President Obama on Friday afternoon ordered another waiver of congressional restrictions on direct funding of the Palestinian Authority, clearing the way for more U.S. aid. In the one-page order, Mr. Obama said he was taking the action due to the “national security interests” of the U.S. The move comes as the administration is preparing to host renewed direct talks in Washington between Palestinians and Israelis for the first time since 2010. The president in March directed about $500 million to be sent to the Palestinian Authority, also waiving the restrictions set by Congress. At the time, Secretary of State John F. Kerry said he was seeking to move another $200 million to the Palestinians. Some lawmakers oppose the aid, both because of sequestration budget cuts and the Palestinian Authority’s ties to the terrorist organization Hamas.
Scores of protesters angry at Egypt’s military-backed government and the ouster of President Mohamed Morsi died in late-night clashes in the volatile nation’s capital Saturday. Medics in a Brotherhood field hospitals put the death toll at 66, with another 61 on life support and thousands more wounded. A wounded protester getting medical treatment at a field hospital said he saw men in plainclothes fire on pro-Morsi demonstrators with shotguns. “Police forces were standing behind them,” he added.
The Syrian regime says it has taken over a rebel stronghold in Homs, inflicting a strategic and psychological blow to rebels in the country’s 2-year-long crisis. The area in western Syria is crucial because it connects the capital, Damascus, to the Mediterranean coast. A regime capture of Homs could be a key turning point in the bloody war, which has killed more than 100,000 people.
As violence and political turmoil tear through a war-wrecked Iraq, military experts are warning Congress that Al Qaeda-affiliated terrorist cells are regrouping and working together not only in Iraq but in the entire region to undo a decade of U.S.-led progress. Iraq’s parliament speaker painted a grim picture of a crumbling country that is taking another beating by terrorists. “The situation is grave,” Osama al-Nujaifi said during a press conference. Speaker Al-Nujaifi believes recent spikes in sectarian violence coupled with political instability are fueling concerns that the country could be pushed into another civil war.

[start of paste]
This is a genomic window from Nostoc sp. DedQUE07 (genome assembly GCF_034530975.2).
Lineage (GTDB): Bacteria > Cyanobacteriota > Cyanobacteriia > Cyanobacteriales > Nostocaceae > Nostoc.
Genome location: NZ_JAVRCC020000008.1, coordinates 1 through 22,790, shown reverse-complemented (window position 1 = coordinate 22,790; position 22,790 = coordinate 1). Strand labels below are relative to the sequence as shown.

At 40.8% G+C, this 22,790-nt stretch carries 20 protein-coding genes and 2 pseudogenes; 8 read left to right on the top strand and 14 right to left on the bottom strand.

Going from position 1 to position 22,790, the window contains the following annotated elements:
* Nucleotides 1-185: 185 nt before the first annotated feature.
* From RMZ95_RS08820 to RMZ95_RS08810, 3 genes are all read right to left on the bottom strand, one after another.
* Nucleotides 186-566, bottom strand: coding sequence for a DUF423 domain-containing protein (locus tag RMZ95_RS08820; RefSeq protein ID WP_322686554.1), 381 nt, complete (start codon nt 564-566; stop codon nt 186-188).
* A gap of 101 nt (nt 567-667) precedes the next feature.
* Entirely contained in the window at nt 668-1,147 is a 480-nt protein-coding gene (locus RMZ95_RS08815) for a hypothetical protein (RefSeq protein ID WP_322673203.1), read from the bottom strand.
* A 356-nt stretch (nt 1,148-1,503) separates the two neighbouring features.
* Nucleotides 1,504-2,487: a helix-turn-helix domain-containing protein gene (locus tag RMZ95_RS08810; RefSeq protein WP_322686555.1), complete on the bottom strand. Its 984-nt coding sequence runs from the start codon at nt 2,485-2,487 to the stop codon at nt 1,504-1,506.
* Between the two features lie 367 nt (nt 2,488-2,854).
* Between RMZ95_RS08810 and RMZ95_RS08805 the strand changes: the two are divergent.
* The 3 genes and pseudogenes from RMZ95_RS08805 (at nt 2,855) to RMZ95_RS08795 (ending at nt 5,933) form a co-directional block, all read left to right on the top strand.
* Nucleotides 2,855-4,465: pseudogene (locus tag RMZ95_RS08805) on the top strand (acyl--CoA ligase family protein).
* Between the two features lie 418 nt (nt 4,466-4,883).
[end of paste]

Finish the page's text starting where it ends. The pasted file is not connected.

A wave of over a dozen car bombings hit central and southern Iraq during morning rush hour on Monday, officials said, killing at least 47 people in the latest coordinated attack by insurgents determined to undermine the government. The blasts, which wounded scores more, are part of a months-long surge of attacks that is reviving fears of a return to the widespread sectarian bloodshed that pushed the country to the brink of civil war after the 2003 U.S.-led invasion. Suicide attacks, car bombings and other violence have killed more than 3,000 people since April, including more than 500 since the start of July.
More than a thousand prisoners escaped during a riot at Kuayfia Prison near Benghazi Saturday and remain on the run. They escaped while a group of the prison’s 4,000 inmates were engaged in “civil disobedience.” The escapees are serving sentences for a range of crimes, including murder, drug dealing and crimes of morality. They were able to escape because the prison did not have enough security equipment to secure either the staff or the facility, officials said.
Prison guards say they were totally overwhelmed when dozens of Taliban militants attacked their jail in northwest Pakistan, freeing over 250 prisoners on Tuesday. The militants killed more than a dozen people, including six policemen, six Shiite Muslim prisoners and two civilians. Authorities are searching for both the militants and the prisoners who escaped.